The flow battery under test delivered promising power density and good current efficiency. The test kit, however was only two square centimeters. The whole process is about 1,000 times faster than the rival vanadium system, so batteries could be charged and discharged so much more swiftly. The next stage is to scale the system up, and keep it running for many thousands of cycles to demonstrate its capabilities.

Not there yet

There is a long way to go. Safety considerations remain. The chemistry, too, could be improved. The dream is of a flexible system that could be used in large projects and small.

It could sit in the basement of a home and store the energy collected by solar panels on the roof. Or buried tanks could store the surplus energy from a whole wind farm. The authors say that the use of organic molecules rather than metals holds the promise of massive electrical storage at greatly reduced cost.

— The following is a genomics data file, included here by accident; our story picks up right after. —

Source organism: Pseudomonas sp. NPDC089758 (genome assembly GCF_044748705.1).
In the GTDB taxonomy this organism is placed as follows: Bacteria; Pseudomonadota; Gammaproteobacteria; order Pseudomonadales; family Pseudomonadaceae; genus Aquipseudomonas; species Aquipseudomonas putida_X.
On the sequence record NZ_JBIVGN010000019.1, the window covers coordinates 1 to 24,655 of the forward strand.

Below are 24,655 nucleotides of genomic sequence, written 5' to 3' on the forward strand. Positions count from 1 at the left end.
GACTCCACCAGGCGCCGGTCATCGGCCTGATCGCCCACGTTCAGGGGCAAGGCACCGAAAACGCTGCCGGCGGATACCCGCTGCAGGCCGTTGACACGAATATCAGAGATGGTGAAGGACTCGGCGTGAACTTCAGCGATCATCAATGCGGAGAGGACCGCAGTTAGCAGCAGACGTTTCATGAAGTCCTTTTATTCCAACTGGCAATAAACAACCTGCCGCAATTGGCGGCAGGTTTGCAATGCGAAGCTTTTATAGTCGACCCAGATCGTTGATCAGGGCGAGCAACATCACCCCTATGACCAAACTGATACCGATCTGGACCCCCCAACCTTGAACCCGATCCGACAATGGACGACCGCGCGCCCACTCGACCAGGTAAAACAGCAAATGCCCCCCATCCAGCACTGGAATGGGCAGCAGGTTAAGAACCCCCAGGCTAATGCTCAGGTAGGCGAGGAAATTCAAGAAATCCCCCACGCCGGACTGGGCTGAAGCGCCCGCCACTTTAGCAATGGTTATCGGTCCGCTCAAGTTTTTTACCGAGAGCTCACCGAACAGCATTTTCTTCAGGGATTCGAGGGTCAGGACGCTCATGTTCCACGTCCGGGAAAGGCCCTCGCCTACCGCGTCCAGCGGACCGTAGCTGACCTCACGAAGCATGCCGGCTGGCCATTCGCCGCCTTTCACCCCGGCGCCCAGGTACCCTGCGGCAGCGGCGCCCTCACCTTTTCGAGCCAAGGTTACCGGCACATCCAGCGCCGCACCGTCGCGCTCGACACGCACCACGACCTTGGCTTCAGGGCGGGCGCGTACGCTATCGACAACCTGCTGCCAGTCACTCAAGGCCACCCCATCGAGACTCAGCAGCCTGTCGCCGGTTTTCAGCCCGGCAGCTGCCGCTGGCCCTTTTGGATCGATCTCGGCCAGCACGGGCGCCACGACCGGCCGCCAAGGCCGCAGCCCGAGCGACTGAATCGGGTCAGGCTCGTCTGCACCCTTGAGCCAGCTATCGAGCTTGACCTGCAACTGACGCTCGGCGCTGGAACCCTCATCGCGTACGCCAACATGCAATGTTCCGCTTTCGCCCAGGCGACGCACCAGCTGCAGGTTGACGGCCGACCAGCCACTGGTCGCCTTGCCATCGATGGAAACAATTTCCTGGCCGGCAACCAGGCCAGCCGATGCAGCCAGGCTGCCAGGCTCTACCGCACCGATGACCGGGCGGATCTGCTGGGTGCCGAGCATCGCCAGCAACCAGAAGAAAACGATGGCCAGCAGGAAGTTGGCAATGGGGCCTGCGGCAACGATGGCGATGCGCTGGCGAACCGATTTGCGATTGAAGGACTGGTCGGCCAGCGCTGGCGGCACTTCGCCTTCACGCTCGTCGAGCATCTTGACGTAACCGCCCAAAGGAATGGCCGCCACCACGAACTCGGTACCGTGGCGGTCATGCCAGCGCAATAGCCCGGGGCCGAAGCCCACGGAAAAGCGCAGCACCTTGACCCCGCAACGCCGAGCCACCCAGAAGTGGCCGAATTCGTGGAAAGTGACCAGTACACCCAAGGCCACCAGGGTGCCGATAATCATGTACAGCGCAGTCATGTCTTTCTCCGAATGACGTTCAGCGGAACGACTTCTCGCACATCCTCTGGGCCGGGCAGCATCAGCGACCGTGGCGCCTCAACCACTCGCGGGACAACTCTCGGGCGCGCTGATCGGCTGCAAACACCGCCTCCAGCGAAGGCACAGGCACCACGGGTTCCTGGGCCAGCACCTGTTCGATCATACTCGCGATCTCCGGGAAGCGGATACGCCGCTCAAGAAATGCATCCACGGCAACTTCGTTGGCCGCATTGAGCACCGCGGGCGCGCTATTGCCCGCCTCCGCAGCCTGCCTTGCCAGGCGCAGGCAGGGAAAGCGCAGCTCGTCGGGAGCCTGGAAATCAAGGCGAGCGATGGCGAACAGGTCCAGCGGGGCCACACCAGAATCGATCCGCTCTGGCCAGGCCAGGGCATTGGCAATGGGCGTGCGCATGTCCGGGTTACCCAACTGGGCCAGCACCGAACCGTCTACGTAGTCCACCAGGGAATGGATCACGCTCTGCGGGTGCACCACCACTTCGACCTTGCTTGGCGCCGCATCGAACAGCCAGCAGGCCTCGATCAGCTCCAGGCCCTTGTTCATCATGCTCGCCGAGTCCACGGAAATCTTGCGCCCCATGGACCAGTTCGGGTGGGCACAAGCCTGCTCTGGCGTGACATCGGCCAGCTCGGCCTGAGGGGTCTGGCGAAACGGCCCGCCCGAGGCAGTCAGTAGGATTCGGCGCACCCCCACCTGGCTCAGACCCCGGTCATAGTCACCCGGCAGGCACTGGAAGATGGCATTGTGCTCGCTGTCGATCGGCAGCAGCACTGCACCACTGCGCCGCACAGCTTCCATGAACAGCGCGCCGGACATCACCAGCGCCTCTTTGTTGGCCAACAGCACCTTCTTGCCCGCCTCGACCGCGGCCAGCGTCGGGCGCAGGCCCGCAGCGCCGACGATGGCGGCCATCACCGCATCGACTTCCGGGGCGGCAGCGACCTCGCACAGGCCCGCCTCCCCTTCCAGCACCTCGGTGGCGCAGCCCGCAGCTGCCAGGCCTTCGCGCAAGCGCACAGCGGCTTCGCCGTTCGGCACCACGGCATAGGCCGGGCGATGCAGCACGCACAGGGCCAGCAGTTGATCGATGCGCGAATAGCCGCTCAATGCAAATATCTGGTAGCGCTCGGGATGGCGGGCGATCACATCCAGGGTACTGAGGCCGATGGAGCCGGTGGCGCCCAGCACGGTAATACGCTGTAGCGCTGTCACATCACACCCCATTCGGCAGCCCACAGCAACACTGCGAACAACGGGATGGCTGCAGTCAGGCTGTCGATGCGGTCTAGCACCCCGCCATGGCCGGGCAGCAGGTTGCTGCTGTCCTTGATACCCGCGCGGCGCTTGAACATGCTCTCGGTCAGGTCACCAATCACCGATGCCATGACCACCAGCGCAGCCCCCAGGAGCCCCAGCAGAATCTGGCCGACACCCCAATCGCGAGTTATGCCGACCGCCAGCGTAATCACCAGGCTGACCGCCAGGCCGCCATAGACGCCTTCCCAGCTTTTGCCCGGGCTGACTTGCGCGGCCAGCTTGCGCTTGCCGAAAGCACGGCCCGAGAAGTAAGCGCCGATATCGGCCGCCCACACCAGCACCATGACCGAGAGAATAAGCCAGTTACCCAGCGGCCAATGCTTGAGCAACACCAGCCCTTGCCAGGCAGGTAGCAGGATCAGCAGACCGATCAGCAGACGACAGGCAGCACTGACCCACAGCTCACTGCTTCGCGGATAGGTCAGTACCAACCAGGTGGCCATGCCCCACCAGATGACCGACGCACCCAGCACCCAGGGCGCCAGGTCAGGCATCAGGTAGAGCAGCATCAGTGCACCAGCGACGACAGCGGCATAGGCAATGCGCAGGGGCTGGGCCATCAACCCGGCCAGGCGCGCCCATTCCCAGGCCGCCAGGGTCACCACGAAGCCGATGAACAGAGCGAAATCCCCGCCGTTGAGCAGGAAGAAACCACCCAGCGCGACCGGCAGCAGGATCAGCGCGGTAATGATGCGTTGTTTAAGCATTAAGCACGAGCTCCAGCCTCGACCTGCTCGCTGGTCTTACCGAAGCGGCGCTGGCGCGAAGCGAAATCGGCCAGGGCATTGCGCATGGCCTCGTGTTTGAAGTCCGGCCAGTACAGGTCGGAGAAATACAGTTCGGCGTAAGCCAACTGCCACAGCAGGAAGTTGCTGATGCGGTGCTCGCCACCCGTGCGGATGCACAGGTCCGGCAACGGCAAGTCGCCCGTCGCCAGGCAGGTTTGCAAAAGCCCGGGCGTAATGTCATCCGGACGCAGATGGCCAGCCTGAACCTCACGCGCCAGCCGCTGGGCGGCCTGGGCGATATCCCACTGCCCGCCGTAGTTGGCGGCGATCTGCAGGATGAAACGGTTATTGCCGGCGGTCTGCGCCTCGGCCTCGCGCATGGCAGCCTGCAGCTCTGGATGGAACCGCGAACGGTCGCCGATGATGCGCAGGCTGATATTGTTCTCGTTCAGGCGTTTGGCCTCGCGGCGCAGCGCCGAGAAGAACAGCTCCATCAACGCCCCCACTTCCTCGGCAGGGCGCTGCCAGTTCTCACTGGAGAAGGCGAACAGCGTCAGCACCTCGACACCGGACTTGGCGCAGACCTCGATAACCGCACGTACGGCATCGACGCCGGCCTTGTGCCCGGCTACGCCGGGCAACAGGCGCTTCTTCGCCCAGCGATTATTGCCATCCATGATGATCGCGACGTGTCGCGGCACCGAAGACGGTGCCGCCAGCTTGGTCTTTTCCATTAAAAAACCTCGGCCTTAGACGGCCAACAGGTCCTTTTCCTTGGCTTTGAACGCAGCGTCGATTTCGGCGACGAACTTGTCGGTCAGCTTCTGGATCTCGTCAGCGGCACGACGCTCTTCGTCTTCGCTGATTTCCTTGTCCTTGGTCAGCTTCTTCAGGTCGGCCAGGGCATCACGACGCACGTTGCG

“You could theoretically put this on any node on the grid. If the market price fluctuates enough, you could put a storage device there and buy electricity to store it when the price is low and sell it back when the price is high”, said Aziz.

“The intermittent renewable storage problem is the biggest barrier to getting most of our power from the sun and the wind. A safe and economical flow battery could play a huge role in our transition from fossil fuels to renewable electricity.

"I’m excited that we have a good shot at it.”

Visit EcoWatch’s RENEWABLES page for more related news on this topic.

EcoWatch Daily Newsletter

Aerial assessment of Hurricane Sandy damage in Connecticut. Dannel Malloy / Flickr / CC BY 2.0

Extreme weather events supercharged by climate change in 2012 led to nearly 1,000 more deaths, more than 20,000 additional hospitalizations, and cost the U.S. healthcare system $10 billion, a new report finds.

Read More Show Less
Giant sequoia trees at Sequoia National Park, California. lucky-photographer / iStock / Getty Images Plus

A Bay Area conservation group struck a deal to buy and to protect the world's largest remaining privately owned sequoia forest for $15.6 million. Now it needs to raise the money, according to CNN.

Read More Show Less
Sponsored
This aerial view shows the Ogasayama Sports Park Ecopa Stadium, one of the venues for 2019 Rugby World Cup. MARTIN BUREAU / AFP / Getty Images